Artificial intelligence: Future perfect, future tense

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Artificial intelligence (AI) is developing quickly. Apple’s intelligent personal assistant, Siri, can listen to your voice and find the nearest restaurant; self-driving cars have become a reality, and IBM’s quiz contest-winning AI model ‘Watson’ is now being deployed to improve cancer treatment. While researchers and experts continue to exploit and harness AI’s “revolutionary” potential, the celebration could be premature. Microsoft chatbot on Twitter transformed into a Hitler-loving, incest-promoting robot in 2016; Wikipedia edit bots have repeatedly engaged in feuds over editing pages; and two chatbots on popular messaging application QQ in China were taken offline after they went off-script last week. Recently, Facebook also had to shut down one of its AI systems after the chatbots allegedly developed their own language. However, the social media giant clarified that its AI system had not gone rogue and the programme was closed as it could not have brought any benefit to the company.

As the instances of AI machines going awry grow, experts and researchers in the field of artificial intelligence have cautioned that the technology is incomprehensible. “Artificial intelligence is, of course, going to be unpredictable. Any really complicated controller can behave in unexpected ways. We’ll always have to be careful about what aspects of our lives we put into the “hands” of artificial intelligence. We’d want to vet these things really well before handing life-or-death tasks over to them — like driving, to give just one topical example,” said Michael Graziano, a neuroscientist and author of the book Consciousness And The Social Brain.

The two iconic entrepreneurs, Facebook CEO Mark Zuckerberg and inventor Elon Musk, are locked in a bitter tussle over the use of artificial intelligence. In 2014, addressing students at MIT, Musk likened AI to “summoning the demons”. “AI is a fundamental existential risk for human civilisation, and I don’t think people fully appreciate that,” he had said. Calling for oversight in 2017, Musk stated, “We need to be proactive about regulation instead of reactive. Governments couldn’t afford to wait until a whole bunch of bad things happen.” Responding to Musk’s remarks, Zuckerberg, on July 23, called his comment “irresponsible”. “I think people who are naysayers and try to drum up these doomsday scenarios — I just don’t understand it. It’s really negative and in some way, I actually think it is pretty irresponsible,” said Zuckerberg.

Two days later the war of words got ugly, with Musk tweeting, “I’ve talked to Mark (Zuckerberg) about this. His understanding of the subject is limited.” However, Musk isn’t the only one who takes a grim view of AI. Aaron M. Bornstein, a Princeton neuroscientist, believes that AI may worsen inequality and oppression. “More likely, and it is already happening — the ways humans use machine learning, it will worsen existing inequality and oppression by making it seem objective, and harder to overcome,” said Bornstein.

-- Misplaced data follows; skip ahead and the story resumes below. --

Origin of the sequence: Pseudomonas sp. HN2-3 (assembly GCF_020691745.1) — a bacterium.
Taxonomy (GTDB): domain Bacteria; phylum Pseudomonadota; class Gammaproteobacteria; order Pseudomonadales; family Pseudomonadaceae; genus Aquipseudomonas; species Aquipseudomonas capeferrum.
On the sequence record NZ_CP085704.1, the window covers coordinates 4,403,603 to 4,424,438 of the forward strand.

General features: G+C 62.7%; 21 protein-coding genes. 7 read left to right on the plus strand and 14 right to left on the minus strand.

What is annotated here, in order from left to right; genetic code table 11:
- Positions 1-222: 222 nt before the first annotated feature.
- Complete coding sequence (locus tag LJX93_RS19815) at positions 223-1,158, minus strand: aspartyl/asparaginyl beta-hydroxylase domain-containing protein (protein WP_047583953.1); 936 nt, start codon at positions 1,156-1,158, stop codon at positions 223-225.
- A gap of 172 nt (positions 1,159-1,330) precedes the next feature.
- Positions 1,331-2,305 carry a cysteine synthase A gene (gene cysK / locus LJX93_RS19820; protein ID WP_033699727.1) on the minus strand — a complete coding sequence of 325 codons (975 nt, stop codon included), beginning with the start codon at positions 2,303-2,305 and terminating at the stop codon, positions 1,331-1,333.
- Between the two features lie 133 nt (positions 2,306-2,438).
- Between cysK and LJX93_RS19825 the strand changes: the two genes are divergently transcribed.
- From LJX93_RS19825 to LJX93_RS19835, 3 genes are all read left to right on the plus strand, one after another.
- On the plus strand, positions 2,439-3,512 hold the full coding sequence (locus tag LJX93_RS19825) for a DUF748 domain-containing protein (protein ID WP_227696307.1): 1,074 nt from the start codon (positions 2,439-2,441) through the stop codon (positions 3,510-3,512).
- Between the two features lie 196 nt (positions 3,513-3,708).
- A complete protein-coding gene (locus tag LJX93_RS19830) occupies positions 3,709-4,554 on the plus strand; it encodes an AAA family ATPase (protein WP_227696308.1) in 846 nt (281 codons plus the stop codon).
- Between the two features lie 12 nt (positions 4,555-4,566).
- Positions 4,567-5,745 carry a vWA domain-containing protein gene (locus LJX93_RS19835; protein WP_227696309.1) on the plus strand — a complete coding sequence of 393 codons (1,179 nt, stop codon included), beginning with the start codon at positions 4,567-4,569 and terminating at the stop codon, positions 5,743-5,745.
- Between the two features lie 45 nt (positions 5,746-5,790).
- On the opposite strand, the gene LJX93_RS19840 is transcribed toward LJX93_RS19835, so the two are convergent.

If AI machines are tipped to take over the important aspects of human life eventually, can experts instil values and human-like motivation in them? Michael Graziano, who is researching on engineering consciousness in AI, believes that AI can be made conscious. “The mind is something migratable to artificial devices. The technology is moving in that direction rapidly. A really convincing version, like Data, the android from Star Trek, might be beyond our lifetime, but that sort of thing and more will inevitably come,” said Graziano.

Oxford philosopher Nick Bostrom holds a diametrically opposite view. He argued, “We cannot blithely assume that a superintelligence will necessarily share any of the final values stereotypically associated with wisdom and intellectual development in humans: scientific curiosity, benevolent concern for others…” Facebook’s suicide prevention AI system had failed to prevent people from taking their lives in India. Two cases of live-streaming of suicide were reported in India after Facebook deployed AI in January to avert cases of suicide.  “Using AI to identify people who are thinking about suicide, and then reaching out to them, may be very helpful. But even if it helps to some degree, for some people, it obviously won’t solve the whole problem, so you’ll always be able to point to some spectacular tragedies. Communication technology seems to enable certain kinds of behaviours. I don’t think giving emotions to AI would make any obvious difference to that effort, at least not right now. Human beings are good at emotions, and yet not very good at suicide prevention,” said Graziano.

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